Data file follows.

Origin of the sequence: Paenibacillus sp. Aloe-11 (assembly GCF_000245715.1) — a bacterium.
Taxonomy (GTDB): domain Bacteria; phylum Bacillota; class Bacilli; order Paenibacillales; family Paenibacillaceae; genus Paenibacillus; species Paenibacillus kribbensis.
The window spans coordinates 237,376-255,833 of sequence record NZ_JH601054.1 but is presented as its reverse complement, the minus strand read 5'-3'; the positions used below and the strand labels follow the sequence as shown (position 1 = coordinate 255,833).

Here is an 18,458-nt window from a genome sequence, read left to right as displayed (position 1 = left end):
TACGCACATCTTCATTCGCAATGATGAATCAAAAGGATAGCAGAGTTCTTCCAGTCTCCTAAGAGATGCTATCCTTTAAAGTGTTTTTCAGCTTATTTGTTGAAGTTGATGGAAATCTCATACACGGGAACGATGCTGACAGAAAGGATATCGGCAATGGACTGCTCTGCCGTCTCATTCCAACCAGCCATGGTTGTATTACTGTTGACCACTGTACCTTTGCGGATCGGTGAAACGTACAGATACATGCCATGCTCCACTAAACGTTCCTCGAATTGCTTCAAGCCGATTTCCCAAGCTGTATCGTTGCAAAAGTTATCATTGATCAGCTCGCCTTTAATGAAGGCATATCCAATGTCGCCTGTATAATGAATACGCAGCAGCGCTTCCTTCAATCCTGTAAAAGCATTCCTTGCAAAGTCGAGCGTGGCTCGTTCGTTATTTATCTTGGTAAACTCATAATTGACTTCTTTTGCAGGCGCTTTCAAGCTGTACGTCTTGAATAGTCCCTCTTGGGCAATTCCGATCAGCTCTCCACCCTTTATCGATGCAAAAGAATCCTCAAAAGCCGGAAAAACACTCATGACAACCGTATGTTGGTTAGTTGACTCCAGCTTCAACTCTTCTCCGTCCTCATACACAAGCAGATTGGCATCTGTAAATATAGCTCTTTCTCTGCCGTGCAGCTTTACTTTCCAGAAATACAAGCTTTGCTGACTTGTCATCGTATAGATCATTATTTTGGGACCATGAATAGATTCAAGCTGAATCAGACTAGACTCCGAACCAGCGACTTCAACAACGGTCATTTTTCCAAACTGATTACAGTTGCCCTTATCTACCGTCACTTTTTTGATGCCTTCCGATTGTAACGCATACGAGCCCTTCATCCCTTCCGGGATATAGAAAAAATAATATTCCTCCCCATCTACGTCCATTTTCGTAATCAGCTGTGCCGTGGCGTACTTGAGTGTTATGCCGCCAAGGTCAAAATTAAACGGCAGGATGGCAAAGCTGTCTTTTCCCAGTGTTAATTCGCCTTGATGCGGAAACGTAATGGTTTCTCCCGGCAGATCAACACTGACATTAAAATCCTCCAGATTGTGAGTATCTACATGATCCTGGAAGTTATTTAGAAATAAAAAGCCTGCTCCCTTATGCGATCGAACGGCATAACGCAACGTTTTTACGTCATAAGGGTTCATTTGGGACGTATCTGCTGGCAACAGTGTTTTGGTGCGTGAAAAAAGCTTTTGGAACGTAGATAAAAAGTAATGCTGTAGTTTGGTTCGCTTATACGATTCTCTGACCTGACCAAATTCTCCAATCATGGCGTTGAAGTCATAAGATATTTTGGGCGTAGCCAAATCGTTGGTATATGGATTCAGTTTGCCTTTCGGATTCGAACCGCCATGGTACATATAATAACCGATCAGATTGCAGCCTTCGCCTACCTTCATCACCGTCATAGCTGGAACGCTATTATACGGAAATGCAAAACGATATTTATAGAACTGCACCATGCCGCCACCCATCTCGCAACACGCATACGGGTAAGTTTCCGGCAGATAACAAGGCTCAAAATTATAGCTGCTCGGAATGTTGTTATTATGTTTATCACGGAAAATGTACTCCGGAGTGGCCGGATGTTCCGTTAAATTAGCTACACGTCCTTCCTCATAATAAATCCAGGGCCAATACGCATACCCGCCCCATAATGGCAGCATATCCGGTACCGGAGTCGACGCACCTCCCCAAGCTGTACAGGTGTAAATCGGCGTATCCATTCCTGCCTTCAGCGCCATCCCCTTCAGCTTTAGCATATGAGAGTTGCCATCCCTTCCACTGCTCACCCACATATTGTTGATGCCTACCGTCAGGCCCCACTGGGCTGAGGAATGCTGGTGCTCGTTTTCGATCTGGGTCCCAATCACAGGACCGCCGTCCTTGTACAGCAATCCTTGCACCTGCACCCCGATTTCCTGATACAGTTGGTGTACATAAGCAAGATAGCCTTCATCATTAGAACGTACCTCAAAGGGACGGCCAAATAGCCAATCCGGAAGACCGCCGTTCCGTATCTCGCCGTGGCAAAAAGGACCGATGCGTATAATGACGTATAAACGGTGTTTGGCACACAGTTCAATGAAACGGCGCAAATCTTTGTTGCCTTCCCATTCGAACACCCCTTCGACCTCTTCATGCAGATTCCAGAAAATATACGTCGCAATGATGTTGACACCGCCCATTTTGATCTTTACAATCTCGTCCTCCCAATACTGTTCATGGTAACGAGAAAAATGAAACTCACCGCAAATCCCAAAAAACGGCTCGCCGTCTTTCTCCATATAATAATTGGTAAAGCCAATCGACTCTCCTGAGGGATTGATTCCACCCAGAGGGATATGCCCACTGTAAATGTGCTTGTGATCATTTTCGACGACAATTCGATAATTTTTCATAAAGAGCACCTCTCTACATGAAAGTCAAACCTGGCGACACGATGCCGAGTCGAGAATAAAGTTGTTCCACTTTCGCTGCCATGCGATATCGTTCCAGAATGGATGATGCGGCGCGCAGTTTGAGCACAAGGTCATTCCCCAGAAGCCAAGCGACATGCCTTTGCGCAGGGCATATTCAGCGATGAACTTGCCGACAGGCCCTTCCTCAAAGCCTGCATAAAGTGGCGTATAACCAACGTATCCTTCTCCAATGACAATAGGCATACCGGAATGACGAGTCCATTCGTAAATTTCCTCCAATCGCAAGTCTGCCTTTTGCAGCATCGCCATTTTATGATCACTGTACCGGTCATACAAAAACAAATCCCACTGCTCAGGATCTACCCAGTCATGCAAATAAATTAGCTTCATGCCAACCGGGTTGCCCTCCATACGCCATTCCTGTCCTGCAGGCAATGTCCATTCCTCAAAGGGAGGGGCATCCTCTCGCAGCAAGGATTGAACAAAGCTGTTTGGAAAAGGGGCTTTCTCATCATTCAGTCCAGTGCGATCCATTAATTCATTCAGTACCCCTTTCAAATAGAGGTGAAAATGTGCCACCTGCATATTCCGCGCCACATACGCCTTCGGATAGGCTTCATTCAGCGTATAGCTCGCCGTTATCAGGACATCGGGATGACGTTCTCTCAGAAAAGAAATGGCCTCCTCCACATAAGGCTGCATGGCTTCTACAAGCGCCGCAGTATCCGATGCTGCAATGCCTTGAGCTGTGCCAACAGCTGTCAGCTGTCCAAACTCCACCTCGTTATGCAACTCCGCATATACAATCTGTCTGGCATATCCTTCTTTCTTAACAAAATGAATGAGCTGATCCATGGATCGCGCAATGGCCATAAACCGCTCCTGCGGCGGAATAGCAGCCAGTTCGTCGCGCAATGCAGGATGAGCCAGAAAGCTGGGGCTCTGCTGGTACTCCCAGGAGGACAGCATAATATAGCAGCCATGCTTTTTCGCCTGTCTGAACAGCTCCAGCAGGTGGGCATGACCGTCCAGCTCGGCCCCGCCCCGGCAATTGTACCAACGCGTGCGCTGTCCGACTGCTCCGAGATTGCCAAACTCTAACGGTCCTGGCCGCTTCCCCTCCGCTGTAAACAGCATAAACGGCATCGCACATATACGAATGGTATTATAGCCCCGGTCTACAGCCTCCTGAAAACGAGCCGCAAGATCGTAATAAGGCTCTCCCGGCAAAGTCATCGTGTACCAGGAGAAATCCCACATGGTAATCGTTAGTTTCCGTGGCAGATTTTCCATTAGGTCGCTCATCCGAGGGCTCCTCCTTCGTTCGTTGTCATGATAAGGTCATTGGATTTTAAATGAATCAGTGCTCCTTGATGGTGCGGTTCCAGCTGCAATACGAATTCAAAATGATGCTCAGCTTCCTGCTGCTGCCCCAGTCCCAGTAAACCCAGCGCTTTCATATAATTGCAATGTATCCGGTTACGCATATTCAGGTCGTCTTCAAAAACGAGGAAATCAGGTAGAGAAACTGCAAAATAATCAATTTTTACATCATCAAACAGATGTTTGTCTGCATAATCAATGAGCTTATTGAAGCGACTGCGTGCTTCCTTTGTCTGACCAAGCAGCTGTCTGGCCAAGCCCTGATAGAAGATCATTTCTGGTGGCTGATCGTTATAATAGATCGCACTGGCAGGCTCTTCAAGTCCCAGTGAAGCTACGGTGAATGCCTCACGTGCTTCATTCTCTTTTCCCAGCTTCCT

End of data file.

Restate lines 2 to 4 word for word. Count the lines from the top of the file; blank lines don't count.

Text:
Taxonomy (GTDB): domain Bacteria; phylum Bacillota; class Bacilli; order Paenibacillales; family Paenibacillaceae; genus Paenibacillus; species Paenibacillus kribbensis.
The window spans coordinates 237,376-255,833 of sequence record NZ_JH601054.1 but is presented as its reverse complement, the minus strand read 5'-3'; the positions used below and the strand labels follow the sequence as shown (position 1 = coordinate 255,833).

Here is an 18,458-nt window from a genome sequence, read left to right as displayed (position 1 = left end):